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Toads Save Sugar Crop

Abstract

Biological control seldom extends to the importation of Amphibia, but great success has followed the establishment of the large toad Bufo marinus in Puerto Rico. From two lots of this species brought to Puerto Rico from Barbadoes and Jamaica, millions of descendants have sprung, and the food of this host has consisted largely of the May-beetle (Science Service, Washington, D.C.). The sugar crop, which is the staple product of the island, was threatened by great numbers of the ‘white-grub's of May-beetles, which swarmed everywhere in the soil, devouring the roots of the cane and of other plants as well, so that the planters were reduced to picking the grubs by hand. The introduction of the toad has reduced the May-beetles to scarcity, and the Porto Rican sugar crop has been freed from its worst enemy.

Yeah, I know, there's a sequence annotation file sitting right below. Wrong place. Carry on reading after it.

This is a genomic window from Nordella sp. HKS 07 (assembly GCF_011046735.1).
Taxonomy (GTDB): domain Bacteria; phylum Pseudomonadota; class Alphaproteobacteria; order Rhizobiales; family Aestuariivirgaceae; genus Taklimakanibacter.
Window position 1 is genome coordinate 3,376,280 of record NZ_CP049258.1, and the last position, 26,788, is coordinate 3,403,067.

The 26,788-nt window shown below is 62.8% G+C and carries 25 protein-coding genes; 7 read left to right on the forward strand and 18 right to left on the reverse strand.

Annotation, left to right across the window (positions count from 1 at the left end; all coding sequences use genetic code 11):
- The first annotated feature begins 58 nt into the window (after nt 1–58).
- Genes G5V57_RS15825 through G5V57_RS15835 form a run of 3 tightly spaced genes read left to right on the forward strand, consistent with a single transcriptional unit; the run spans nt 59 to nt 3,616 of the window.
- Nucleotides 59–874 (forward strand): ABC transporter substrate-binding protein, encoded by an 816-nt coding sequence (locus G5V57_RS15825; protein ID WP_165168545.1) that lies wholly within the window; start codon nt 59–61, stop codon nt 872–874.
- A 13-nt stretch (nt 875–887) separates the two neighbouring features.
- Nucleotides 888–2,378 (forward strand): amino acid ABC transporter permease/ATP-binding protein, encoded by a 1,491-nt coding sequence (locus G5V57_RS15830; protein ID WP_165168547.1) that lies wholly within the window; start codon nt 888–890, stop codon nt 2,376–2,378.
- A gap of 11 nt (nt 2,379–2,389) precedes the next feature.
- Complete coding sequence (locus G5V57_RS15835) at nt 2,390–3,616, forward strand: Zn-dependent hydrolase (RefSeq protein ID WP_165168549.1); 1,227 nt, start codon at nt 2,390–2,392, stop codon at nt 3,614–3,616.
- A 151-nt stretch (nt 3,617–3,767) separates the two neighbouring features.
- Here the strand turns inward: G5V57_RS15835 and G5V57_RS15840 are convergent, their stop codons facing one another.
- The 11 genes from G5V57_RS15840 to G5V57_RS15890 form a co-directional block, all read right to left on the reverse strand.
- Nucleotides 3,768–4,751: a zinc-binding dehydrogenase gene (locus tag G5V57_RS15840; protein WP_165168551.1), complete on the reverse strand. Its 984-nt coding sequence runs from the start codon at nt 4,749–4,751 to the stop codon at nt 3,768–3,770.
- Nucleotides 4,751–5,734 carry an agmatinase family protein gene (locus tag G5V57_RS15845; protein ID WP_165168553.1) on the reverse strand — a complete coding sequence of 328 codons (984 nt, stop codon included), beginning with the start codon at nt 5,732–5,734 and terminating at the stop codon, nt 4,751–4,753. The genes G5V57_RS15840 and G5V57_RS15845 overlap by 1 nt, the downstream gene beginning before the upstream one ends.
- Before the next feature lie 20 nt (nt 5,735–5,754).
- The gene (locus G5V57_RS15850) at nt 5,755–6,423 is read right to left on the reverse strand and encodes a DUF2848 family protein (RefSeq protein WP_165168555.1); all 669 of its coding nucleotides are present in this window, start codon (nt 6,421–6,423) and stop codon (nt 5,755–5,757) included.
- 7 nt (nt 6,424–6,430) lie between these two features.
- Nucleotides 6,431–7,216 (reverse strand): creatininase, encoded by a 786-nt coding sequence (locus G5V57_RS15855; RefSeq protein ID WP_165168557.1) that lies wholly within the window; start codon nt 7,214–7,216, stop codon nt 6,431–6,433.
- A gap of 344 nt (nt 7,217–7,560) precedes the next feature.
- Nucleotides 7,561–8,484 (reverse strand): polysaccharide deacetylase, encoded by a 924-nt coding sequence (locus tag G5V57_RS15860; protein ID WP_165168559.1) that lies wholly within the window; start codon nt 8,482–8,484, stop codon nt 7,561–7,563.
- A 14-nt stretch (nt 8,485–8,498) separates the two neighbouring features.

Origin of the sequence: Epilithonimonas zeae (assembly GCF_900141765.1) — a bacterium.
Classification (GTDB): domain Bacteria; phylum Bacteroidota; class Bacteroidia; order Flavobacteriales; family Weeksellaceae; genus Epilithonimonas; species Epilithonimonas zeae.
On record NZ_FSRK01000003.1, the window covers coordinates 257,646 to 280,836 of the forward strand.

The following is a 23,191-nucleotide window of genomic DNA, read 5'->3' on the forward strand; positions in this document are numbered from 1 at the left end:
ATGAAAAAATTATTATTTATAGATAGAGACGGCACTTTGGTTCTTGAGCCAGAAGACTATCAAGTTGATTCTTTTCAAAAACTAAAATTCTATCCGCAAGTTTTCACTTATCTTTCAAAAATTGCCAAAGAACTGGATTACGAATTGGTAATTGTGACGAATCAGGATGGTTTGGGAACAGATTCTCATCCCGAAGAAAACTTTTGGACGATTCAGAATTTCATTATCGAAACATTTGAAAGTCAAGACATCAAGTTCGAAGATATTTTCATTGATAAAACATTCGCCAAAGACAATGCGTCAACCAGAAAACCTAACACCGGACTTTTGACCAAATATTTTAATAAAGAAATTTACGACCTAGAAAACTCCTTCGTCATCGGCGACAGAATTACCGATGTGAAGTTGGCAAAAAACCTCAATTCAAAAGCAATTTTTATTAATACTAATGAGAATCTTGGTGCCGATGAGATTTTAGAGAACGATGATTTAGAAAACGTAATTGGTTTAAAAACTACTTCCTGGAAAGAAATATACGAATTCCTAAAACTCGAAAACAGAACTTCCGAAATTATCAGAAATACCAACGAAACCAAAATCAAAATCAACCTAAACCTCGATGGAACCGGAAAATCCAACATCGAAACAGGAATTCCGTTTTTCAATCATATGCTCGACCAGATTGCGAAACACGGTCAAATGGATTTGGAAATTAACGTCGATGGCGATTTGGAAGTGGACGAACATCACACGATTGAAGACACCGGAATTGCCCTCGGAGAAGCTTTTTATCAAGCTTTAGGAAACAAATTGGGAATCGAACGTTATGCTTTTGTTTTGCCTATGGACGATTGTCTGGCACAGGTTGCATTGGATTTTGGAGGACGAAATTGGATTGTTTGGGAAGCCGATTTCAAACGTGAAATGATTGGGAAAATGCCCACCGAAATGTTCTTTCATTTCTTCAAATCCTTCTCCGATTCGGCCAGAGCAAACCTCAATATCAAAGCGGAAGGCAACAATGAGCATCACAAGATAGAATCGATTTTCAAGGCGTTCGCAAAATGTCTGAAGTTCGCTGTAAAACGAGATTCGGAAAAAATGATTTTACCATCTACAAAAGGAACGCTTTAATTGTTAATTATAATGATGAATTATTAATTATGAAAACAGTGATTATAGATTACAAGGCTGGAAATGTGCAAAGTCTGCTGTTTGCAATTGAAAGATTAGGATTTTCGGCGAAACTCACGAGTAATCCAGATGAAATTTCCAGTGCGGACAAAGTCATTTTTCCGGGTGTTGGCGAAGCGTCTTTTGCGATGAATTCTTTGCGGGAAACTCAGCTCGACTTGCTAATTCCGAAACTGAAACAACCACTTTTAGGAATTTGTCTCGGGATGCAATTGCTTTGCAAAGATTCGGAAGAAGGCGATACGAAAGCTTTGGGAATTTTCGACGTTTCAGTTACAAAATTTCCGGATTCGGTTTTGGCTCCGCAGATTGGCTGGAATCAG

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Toads Save Sugar Crop. Nature 134, 877 (1934). https://doi.org/10.1038/134877d0

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